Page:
I fell in love with history in Grade 10 when I did a world history course. To me, the course was all about the stories of people who had lived so many years before. In university I pursued this interest, doing a minor in history. Yet the history books gave only a hint of the stories, and often left more questions unanswered than answered.
Historical fiction is one attempt to answer those questions. My mom often says this is the best way to learn history. Many of my favourite authors—Sigmund Brouwer, Jane Kirkpatrick, Tricia Goyer—take a time or person in history and make them come alive through the story. I often thought, as I studied history in university, that someday I’d like to write like that myself. At the time, though, I was busy with my studies and with other writing.
At the 2008 ICWF Fall Conference, my dream of writing historical fiction was once again ignited. I’ve been fascinated by how Jane Kirkpatrick tells the stories of actual, historical American women. Many of them required a huge amount of research for her, because their stories haven’t been told before. I thought, “I want to do that—for Canadian women.” After the conference, it became my goal to find a woman whose story I could tell. Yet it took me several months to make it into our local small town museum.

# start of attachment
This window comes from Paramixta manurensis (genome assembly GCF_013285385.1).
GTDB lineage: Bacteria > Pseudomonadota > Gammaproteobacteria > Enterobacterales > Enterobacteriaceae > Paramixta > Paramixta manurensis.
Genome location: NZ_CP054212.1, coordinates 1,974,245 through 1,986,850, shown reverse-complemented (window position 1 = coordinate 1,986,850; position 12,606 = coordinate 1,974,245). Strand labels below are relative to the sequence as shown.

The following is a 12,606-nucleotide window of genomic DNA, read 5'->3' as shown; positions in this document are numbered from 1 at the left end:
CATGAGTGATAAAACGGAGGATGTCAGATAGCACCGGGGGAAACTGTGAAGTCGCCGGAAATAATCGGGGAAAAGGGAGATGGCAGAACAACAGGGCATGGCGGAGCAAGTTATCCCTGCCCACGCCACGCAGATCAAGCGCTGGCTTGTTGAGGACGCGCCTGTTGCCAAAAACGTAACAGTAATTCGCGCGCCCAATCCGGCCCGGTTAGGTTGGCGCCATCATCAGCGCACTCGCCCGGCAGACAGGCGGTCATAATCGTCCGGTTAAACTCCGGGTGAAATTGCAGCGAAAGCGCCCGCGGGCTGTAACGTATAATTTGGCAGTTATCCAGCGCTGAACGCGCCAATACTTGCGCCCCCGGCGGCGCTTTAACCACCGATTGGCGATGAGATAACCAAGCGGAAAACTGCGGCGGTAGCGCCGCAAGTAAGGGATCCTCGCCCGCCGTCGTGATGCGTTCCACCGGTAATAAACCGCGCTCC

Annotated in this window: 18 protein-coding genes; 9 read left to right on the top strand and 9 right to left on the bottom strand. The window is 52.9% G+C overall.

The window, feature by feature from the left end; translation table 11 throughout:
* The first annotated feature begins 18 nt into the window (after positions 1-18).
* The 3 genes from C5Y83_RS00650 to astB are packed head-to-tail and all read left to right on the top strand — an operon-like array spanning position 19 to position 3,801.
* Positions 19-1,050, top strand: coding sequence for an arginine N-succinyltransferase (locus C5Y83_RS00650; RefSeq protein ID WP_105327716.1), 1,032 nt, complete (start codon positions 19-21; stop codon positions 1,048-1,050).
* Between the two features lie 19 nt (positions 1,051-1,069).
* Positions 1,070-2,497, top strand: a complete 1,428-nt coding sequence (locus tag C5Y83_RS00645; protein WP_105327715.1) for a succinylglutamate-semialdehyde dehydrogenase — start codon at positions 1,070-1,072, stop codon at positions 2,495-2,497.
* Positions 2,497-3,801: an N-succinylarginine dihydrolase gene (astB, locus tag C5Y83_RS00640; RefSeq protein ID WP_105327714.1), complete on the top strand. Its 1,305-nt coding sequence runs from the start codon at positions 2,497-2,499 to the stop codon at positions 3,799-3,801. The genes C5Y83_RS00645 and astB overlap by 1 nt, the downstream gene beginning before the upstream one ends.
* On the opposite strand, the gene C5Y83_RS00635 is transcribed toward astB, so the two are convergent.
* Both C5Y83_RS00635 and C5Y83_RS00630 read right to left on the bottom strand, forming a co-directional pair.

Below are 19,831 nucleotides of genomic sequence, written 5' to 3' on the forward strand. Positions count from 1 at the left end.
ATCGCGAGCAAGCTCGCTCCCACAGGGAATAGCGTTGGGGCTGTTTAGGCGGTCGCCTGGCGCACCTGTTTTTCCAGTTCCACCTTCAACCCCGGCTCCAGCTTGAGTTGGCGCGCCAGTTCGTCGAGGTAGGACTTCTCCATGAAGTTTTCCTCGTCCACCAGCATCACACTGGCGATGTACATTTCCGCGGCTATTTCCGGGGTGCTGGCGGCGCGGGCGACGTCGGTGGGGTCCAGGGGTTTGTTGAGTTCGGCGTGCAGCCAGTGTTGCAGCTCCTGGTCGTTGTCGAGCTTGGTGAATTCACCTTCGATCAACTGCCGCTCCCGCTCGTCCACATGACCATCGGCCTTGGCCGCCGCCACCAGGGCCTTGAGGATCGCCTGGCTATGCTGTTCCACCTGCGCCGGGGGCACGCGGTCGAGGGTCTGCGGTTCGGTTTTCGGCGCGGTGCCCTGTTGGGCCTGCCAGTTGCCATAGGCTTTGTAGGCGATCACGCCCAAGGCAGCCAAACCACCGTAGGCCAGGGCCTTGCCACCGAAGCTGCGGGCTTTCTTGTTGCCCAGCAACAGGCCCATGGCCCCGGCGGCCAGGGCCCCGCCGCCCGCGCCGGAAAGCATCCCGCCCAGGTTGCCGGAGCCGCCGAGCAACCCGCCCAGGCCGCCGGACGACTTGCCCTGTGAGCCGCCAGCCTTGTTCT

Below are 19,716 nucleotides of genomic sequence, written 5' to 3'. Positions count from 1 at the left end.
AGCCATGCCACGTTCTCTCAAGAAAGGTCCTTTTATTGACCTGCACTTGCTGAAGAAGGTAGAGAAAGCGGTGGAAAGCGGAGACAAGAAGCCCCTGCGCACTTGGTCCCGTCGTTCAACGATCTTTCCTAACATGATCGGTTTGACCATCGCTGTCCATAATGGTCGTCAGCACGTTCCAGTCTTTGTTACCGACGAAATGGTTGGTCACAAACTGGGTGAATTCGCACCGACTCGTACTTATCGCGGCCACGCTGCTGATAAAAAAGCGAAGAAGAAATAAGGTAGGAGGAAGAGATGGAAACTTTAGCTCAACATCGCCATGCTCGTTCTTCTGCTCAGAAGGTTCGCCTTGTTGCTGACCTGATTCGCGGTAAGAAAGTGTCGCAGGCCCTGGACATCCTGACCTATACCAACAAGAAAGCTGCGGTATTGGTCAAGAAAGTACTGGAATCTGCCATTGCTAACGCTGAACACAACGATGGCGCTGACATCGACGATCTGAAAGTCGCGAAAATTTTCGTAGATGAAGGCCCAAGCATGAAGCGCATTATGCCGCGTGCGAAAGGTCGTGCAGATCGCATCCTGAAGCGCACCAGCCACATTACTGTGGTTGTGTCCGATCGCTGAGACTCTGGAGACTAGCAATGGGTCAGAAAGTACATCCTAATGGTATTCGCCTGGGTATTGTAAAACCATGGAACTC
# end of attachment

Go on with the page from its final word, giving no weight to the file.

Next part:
It was a very small museum, and had much the same stuff as other museums I’ve been in. As Sunshine and I wandered through, one display caught my eye. It was on David Thompson. His name is pretty big in Canadian history—I knew he had explored most of western Canada and drew maps. Yet I didn’t know he had married a Metis woman. Her name jumped off the placard at me: Charlotte Small. Why had she never appeared in my history books?
Since that day, I’ve been working on finding out more about Charlotte. She and David were married for nearly sixty years—unusual in an era when fur traders married Indian women for the trade advantage it offered, and then retired back to England and left their “country wives” here. Charlotte’s own father, Patrick Small, had been one of these men, abandoning his family when Charlotte was six. Charlotte and David had thirteen children, most of whom survived them. She also accompanied David on many of his travels.
The more I learn about Charlotte, the more intrigued I am. As Aritha van Herk says, “We know so little about Charlotte Small that it is tempting to invent. We imagine her a beauty. We attribute to her, wisdom and devotedness. We construct between Thompson and Small a patient and loving partnership. For all their relative silence, they become the model couple of the great Canadian romance. The fur trader and the Cree woman together symbolize all that we imagine for a secret history of Canada.”